EDWARDS, Calif. - One of NASA's two Global Hawk high-altitude aircraft took to the skies Oct. 23 for its first flight under NASA operation. The aircraft, to be used for Earth system science research, flew four hours during a functional check flight in restricted airspace over Edwards Air Force Base, Calif. The flight included a check-out of aircraft systems, including engine, flight controls and communication. The aircraft last flew in May 2003.
NASA's Dryden Flight Research Center and Northrop Grumman are returning the two developmental Global Hawks to flight under a Space Act Agreement signed in 2008. The two aircraft were among the seven unmanned Global Hawk aircraft built and flown in the original Advanced Concept Technology Demonstration program sponsored by the Defense Advanced Research Projects Agency.
Preparations for returning the NASA Global Hawks to flight included development, construction and certification of a ground control station. Full maintenance inspection of the aircraft and its communication systems, including ground testing and taxi tests, were completed prior to flight. Northrop Grumman personnel trained NASA pilots and ground crew.
NASA's Earth Science Division plans to use the autonomously operated Global Hawks for missions in support of the agency's Science Mission Directorate and the Earth science community that require high-altitude, long-endurance, long-distance airborne capability. The Global Hawk can fly for more than 30 hours and at altitudes up to 65,000 feet.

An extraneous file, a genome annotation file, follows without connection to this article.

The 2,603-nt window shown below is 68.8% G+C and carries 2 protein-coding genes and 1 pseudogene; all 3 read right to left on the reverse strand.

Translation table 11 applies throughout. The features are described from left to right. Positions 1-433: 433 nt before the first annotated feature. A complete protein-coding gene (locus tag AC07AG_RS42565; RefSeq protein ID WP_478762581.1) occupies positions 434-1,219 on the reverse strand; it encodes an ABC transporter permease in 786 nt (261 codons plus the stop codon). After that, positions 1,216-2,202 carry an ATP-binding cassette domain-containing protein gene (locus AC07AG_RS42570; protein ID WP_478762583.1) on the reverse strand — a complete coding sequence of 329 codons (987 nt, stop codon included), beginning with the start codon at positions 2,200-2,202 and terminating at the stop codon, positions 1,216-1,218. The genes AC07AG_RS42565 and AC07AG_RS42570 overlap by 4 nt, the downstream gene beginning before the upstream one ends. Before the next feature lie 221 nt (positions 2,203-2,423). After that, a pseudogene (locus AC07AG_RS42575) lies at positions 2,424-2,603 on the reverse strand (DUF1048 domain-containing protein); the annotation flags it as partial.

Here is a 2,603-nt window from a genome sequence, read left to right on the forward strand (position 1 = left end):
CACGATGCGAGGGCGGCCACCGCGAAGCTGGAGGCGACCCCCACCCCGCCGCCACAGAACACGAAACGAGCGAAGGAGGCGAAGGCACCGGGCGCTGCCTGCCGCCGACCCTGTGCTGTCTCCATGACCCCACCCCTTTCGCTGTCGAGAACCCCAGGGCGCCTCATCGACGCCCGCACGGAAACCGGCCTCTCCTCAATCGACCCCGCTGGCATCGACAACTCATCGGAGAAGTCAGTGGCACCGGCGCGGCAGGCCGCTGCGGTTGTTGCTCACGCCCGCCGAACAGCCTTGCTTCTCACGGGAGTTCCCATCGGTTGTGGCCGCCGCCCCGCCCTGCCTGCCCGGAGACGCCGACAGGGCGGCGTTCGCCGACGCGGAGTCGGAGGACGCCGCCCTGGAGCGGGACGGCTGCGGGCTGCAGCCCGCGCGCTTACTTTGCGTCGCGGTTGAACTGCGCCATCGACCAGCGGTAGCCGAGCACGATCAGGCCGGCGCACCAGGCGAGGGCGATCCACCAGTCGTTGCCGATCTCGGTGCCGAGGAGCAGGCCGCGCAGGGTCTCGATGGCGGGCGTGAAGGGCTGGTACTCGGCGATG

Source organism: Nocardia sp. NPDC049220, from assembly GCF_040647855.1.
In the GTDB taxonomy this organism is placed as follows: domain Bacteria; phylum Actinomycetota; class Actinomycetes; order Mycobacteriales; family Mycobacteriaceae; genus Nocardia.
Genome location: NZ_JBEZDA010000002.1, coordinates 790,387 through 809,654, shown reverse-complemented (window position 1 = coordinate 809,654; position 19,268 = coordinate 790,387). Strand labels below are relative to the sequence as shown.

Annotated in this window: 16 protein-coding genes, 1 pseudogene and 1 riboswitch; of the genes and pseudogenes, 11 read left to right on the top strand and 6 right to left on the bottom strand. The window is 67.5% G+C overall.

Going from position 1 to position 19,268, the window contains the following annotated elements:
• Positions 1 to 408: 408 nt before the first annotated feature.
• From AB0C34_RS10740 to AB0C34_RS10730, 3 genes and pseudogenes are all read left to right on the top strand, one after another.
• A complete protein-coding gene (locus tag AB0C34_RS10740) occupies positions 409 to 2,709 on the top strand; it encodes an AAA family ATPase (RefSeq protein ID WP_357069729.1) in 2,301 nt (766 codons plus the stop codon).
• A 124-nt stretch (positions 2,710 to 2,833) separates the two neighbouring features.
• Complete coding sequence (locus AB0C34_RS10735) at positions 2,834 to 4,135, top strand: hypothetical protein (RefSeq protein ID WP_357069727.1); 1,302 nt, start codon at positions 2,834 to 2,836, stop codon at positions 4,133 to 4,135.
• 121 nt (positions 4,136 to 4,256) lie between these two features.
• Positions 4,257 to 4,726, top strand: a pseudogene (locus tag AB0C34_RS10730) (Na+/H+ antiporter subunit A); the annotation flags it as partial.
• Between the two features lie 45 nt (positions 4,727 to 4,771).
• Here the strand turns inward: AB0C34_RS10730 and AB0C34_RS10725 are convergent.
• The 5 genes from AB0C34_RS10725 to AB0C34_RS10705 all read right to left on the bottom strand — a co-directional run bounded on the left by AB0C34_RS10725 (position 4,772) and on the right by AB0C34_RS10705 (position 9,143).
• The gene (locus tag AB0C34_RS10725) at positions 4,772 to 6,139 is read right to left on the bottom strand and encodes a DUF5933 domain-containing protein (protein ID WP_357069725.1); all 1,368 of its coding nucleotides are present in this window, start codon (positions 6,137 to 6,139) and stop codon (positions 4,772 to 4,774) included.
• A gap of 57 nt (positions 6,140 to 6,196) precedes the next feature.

The first Earth science mission will be the joint NASA-NOAA Global Hawk Pacific campaign, nicknamed GloPac. This campaign will consist of six long-duration missions over the Pacific and Arctic regions scheduled to begin early next year. Eleven NASA and NOAA scientific instruments integrated into one of NASA's Global Hawk aircraft will collect atmospheric data while flying through the upper troposphere and lower stratosphere. The primary science objective of the mission is to perform calibration of instruments and validation of data from the AURA satellite, one of NASA's 15 science satellites currently observing the Earth.
"This is the future," said Paul Newman, project scientist for the GloPac mission at NASA's Goddard Space Flight Center, Greenbelt, Md. "We are taking the first steps into making scientific measurements with an unmanned system - a hybrid of a satellite and an aircraft."
Northrop Grumman looks forward to the first GloPac flight, which will herald yet another application of Global Hawk's remarkable capabilities, said Corey Moore, vice president of Advanced Concepts - Air and Land Systems for Northrop Grummanís Aerospace Systems sector.
Northrop Grumman will share in use of the aircraft to conduct its own flight demonstrations for expanded markets, missions and airborne capabilities, including integration of unmanned aircraft systems into the national airspace.
The U.S. Air Force transferred the two aircraft, the first and sixth developmental models built, to NASA Dryden in late 2007 when the service had no further need for them.
For additional information about NASA's Global Hawks, see:
High-resolution photos to support this release are available electronically on the NASA Dryden Web site at:
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